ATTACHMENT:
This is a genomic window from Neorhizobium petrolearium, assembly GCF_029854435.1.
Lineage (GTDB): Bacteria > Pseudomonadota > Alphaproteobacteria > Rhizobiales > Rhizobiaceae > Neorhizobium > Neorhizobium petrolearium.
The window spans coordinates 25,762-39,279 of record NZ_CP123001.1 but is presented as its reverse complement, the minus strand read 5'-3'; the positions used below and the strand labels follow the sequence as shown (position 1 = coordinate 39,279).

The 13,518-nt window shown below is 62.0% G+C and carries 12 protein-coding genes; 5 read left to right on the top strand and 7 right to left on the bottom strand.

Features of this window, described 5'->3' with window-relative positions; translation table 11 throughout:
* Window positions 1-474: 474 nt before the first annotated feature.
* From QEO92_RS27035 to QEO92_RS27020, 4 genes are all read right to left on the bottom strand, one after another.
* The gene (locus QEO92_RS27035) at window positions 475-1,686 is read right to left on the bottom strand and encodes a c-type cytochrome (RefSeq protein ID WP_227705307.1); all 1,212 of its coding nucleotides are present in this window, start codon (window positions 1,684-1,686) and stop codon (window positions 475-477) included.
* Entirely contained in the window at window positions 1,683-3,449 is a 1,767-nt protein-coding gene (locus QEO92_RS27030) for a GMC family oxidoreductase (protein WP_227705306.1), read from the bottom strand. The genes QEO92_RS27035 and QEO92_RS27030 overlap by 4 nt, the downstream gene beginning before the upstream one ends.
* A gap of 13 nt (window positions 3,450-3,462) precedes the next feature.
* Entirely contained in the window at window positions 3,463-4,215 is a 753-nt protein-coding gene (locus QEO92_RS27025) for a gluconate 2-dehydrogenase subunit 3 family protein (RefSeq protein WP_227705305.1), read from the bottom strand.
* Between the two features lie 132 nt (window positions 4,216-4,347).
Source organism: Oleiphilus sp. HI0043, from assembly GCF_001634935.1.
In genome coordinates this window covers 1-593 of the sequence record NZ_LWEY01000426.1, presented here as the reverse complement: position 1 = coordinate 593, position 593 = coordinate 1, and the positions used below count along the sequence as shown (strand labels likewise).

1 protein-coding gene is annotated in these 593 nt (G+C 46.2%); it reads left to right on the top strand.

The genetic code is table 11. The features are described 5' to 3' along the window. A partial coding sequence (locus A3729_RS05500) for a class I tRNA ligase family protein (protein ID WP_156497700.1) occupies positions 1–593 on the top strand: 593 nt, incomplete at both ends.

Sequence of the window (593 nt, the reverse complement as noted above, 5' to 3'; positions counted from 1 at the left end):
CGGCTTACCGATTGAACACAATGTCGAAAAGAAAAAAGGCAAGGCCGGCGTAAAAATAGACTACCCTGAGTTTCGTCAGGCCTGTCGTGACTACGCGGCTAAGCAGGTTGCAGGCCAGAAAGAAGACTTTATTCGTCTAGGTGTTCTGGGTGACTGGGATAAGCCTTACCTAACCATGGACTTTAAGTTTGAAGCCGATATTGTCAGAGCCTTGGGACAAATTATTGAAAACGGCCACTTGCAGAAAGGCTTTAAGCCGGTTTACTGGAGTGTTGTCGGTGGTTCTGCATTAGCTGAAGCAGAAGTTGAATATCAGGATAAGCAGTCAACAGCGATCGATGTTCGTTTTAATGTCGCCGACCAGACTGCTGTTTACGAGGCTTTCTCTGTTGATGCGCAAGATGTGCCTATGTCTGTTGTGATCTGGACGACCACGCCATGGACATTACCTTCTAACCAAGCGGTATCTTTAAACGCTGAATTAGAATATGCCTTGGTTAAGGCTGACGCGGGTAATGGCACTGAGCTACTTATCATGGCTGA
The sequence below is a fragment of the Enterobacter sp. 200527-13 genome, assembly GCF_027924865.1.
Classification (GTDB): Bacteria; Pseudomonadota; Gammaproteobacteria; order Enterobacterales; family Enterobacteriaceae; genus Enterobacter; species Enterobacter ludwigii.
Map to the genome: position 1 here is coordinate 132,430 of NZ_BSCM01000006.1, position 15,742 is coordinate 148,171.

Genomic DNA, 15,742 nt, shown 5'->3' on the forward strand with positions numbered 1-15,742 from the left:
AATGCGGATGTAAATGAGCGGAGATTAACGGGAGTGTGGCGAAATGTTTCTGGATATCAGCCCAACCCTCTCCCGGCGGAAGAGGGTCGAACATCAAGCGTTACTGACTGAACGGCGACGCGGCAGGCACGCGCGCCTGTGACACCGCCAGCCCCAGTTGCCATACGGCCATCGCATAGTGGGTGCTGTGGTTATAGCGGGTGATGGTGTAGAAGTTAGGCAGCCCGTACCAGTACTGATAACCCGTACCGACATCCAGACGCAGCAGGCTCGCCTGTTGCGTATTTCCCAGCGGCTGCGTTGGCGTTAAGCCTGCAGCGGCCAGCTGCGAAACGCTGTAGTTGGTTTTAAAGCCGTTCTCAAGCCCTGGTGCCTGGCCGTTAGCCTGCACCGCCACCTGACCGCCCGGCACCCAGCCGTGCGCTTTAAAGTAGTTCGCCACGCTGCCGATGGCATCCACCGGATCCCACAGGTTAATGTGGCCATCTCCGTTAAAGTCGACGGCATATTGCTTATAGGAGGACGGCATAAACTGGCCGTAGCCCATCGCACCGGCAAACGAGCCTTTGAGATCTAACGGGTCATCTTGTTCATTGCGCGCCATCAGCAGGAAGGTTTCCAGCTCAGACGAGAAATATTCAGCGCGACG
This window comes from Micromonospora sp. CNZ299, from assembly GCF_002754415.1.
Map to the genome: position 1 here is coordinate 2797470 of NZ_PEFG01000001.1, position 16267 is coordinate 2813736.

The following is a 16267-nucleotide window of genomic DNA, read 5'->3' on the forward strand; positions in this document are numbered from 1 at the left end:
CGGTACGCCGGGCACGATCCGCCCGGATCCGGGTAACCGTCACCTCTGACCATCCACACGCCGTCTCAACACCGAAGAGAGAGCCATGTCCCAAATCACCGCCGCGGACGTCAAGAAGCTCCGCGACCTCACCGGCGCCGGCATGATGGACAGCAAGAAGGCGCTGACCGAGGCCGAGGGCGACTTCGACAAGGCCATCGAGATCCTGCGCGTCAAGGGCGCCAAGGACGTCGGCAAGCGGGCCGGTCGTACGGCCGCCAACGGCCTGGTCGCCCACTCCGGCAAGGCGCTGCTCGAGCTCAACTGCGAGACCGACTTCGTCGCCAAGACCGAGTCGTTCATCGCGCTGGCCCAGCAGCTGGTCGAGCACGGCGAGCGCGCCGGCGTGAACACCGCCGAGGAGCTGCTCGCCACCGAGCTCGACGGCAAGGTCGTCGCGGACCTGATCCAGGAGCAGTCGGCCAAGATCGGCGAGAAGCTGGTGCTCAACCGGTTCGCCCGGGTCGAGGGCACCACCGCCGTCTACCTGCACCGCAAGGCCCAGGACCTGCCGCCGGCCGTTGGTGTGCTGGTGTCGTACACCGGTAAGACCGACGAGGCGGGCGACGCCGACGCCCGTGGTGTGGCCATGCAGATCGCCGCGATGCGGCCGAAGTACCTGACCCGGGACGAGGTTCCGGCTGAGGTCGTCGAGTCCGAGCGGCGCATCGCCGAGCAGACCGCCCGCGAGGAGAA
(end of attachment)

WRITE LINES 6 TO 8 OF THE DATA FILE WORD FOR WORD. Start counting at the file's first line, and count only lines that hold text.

* Window positions 1-474: 474 nt before the first annotated feature.
* From QEO92_RS27035 to QEO92_RS27020, 4 genes are all read right to left on the bottom strand, one after another.
* The gene (locus QEO92_RS27035) at window positions 475-1,686 is read right to left on the bottom strand and encodes a c-type cytochrome (RefSeq protein ID WP_227705307.1); all 1,212 of its coding nucleotides are present in this window, start codon (window positions 1,684-1,686) and stop codon (window positions 475-477) included.